Toward cost-effective solutions for next-generation consumer electronics, electric vehicles and power grids.
The search for a better lithium-ion battery—one that could keep a cell phone working for days, increase the range of electric cars and maximize energy storage on a grid—is an ongoing quest, but a recent study done by Canadian Light Source (CLS) scientists with the National Research Council of Canada (NRC) showed that the answer can be found in chemistry.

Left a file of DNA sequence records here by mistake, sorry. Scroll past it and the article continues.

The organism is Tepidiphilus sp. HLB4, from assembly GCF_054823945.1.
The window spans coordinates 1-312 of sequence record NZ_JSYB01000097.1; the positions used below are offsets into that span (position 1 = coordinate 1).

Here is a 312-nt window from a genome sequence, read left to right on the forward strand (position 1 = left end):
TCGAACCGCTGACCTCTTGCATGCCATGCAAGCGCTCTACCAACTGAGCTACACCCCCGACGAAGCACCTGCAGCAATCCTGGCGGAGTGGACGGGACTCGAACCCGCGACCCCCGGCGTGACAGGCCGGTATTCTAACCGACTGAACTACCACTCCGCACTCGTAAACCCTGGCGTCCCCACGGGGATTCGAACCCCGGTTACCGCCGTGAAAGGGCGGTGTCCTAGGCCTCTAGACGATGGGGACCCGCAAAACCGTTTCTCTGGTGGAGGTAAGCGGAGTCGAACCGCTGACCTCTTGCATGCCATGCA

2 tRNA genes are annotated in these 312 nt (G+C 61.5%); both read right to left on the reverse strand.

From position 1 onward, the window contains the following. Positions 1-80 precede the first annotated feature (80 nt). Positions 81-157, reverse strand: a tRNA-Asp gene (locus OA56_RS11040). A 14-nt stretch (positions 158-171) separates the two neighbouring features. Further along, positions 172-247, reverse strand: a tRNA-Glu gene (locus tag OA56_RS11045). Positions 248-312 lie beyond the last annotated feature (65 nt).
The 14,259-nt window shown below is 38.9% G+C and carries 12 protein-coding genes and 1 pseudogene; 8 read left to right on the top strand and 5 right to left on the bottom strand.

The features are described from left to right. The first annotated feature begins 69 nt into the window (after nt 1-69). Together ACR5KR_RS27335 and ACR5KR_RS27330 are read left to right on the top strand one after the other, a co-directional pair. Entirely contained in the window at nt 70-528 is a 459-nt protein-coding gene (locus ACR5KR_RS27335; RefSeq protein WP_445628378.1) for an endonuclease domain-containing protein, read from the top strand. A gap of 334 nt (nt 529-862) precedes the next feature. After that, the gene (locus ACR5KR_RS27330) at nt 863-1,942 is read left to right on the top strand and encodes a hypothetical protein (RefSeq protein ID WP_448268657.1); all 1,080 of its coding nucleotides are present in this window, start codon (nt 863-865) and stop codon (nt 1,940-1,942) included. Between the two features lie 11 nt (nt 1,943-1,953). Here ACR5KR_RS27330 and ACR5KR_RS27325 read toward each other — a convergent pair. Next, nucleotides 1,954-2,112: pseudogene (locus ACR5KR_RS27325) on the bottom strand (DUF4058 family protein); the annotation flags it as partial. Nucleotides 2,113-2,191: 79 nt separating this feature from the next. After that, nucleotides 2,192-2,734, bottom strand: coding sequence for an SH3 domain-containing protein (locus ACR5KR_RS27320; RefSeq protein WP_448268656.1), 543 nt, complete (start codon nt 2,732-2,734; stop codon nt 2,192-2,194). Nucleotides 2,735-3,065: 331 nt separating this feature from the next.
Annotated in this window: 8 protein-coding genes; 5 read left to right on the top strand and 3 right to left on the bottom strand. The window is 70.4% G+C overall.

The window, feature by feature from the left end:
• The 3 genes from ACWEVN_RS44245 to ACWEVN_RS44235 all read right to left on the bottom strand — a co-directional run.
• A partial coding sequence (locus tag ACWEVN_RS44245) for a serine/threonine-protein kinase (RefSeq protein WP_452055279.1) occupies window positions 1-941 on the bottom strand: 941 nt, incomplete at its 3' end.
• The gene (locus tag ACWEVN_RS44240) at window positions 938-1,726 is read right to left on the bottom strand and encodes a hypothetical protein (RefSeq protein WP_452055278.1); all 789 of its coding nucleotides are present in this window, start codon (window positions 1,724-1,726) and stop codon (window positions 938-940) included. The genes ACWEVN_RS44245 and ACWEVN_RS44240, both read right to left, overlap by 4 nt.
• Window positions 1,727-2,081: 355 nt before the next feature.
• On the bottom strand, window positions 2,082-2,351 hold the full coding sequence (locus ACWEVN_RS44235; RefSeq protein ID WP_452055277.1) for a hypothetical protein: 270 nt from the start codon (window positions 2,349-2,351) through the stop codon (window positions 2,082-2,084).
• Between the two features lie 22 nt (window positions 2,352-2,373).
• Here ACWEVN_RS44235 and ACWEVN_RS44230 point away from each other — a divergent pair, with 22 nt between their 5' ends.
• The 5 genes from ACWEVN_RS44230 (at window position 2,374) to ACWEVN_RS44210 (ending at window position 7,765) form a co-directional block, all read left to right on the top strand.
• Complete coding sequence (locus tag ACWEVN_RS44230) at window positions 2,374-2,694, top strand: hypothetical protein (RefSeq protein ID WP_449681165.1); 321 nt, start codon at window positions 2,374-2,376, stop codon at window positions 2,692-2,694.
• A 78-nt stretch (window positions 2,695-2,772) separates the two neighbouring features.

“People have tried everything at an engineering level to improve batteries,” said Dr. Yaser Abu-Lebdeh, a senior research officer at the NRC, “but to improve their capacity, you have to play with the chemistry of the materials.”
Image: The decomposition of a polyvinylidene fluoride (PVDF) binder in a high energy battery.
Credit: Jigang Zhou